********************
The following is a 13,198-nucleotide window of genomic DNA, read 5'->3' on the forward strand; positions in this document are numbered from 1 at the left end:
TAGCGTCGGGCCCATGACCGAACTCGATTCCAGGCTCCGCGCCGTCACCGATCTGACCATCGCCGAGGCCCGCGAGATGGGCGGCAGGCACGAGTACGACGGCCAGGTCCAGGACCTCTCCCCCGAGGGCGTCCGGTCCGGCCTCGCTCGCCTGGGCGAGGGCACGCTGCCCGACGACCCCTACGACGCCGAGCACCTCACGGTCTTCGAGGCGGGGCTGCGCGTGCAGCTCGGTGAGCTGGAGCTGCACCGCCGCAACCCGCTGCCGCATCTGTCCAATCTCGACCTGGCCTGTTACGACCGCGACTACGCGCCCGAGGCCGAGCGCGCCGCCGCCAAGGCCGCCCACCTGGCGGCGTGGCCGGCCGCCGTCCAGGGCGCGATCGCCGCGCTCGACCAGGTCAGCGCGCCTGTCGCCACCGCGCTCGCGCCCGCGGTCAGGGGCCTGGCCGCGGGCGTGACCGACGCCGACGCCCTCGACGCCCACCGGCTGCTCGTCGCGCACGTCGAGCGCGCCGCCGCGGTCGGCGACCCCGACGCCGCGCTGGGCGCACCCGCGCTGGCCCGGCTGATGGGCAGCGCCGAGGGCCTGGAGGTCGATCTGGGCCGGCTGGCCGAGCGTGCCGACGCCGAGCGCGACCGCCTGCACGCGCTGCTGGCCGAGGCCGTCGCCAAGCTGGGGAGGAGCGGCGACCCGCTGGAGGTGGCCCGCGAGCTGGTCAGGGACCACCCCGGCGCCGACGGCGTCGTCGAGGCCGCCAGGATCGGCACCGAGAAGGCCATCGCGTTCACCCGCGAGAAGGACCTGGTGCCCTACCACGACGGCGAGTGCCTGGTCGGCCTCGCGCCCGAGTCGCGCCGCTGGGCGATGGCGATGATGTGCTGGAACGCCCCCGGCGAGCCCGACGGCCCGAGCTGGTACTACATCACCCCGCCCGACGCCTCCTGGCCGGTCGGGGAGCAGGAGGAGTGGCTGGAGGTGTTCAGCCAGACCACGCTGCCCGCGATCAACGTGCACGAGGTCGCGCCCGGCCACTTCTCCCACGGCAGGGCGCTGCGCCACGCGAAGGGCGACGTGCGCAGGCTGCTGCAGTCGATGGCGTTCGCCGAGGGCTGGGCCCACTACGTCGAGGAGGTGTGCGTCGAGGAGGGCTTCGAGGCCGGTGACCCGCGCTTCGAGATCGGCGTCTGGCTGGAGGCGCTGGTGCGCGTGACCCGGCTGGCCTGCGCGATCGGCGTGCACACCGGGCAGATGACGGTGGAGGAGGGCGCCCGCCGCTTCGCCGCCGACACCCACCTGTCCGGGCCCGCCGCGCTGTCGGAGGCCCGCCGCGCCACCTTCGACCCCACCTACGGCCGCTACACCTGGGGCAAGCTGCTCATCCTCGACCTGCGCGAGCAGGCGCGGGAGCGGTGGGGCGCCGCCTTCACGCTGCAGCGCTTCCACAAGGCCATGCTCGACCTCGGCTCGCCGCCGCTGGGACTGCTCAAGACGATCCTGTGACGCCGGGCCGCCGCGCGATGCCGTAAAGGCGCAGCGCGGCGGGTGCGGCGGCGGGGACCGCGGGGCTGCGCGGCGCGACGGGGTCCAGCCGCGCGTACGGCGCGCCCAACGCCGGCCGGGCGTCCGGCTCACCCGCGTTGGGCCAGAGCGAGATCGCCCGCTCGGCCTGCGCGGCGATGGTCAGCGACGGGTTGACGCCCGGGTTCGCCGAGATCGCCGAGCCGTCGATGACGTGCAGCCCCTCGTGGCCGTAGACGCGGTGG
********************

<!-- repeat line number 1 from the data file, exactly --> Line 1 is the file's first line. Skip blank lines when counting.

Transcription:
The following is a 13,198-nucleotide window of genomic DNA, read 5'->3' on the forward strand; positions in this document are numbered from 1 at the left end: